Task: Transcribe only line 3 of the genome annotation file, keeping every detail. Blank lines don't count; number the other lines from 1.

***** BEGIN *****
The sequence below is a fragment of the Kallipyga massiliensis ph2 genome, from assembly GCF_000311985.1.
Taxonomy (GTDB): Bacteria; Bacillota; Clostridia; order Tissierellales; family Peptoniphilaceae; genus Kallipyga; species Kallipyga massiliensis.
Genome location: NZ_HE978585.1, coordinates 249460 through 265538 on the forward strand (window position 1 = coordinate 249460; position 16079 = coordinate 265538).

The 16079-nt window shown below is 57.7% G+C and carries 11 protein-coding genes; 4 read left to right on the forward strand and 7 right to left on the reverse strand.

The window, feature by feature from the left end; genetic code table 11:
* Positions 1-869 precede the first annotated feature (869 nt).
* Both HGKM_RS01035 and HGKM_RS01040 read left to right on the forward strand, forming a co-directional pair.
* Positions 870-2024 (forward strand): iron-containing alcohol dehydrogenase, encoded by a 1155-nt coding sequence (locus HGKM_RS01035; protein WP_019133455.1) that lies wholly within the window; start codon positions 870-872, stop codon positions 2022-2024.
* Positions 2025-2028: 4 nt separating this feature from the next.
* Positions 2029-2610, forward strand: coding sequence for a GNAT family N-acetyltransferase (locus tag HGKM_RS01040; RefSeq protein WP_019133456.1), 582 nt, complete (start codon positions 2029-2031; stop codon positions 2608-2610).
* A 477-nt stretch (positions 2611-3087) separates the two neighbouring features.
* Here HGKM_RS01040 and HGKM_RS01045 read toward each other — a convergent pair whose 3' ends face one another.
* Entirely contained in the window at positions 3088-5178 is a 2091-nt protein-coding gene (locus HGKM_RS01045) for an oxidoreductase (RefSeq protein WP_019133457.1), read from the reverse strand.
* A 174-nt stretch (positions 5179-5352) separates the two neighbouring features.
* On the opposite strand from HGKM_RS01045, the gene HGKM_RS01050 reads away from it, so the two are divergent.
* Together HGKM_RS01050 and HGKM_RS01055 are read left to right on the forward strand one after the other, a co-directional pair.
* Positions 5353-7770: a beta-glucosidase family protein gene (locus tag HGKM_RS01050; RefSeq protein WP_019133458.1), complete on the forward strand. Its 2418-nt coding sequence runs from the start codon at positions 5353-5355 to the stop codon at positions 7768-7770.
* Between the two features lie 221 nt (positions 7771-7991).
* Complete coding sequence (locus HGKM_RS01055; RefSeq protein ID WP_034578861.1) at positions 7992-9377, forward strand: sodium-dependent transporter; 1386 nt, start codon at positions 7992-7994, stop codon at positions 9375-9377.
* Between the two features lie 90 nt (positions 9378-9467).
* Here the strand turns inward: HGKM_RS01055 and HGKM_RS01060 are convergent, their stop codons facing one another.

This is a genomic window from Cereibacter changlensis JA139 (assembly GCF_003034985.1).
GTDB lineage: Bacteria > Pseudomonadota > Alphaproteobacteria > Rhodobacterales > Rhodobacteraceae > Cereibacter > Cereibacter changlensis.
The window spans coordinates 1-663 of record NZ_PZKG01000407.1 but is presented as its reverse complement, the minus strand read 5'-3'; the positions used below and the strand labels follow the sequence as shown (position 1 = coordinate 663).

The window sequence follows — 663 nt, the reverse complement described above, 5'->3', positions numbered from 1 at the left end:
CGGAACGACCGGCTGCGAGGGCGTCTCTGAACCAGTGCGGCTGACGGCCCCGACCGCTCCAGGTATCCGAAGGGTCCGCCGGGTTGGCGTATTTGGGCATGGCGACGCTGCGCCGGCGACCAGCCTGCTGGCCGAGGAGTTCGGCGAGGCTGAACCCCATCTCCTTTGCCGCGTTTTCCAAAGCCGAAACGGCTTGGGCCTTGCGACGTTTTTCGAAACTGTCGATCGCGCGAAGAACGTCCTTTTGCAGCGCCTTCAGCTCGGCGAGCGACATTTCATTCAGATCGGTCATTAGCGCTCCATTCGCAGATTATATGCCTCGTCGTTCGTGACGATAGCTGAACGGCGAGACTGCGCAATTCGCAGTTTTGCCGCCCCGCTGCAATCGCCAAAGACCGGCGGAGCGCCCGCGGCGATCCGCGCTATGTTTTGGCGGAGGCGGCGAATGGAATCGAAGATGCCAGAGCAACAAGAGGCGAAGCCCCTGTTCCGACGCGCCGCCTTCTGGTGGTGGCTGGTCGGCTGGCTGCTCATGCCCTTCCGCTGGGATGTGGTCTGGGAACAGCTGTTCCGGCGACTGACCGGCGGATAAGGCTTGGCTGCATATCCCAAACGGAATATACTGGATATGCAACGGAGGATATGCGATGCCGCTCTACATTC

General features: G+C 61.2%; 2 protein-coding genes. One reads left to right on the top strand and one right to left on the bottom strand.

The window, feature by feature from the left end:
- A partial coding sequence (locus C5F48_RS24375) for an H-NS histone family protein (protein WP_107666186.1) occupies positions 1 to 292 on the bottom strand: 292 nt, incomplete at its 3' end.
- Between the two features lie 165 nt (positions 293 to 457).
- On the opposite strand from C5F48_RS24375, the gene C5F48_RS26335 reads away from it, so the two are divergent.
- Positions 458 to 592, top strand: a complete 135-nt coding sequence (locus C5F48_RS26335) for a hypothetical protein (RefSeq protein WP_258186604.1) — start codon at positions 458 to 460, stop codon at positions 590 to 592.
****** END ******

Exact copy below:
Genome location: NZ_HE978585.1, coordinates 249460 through 265538 on the forward strand (window position 1 = coordinate 249460; position 16079 = coordinate 265538).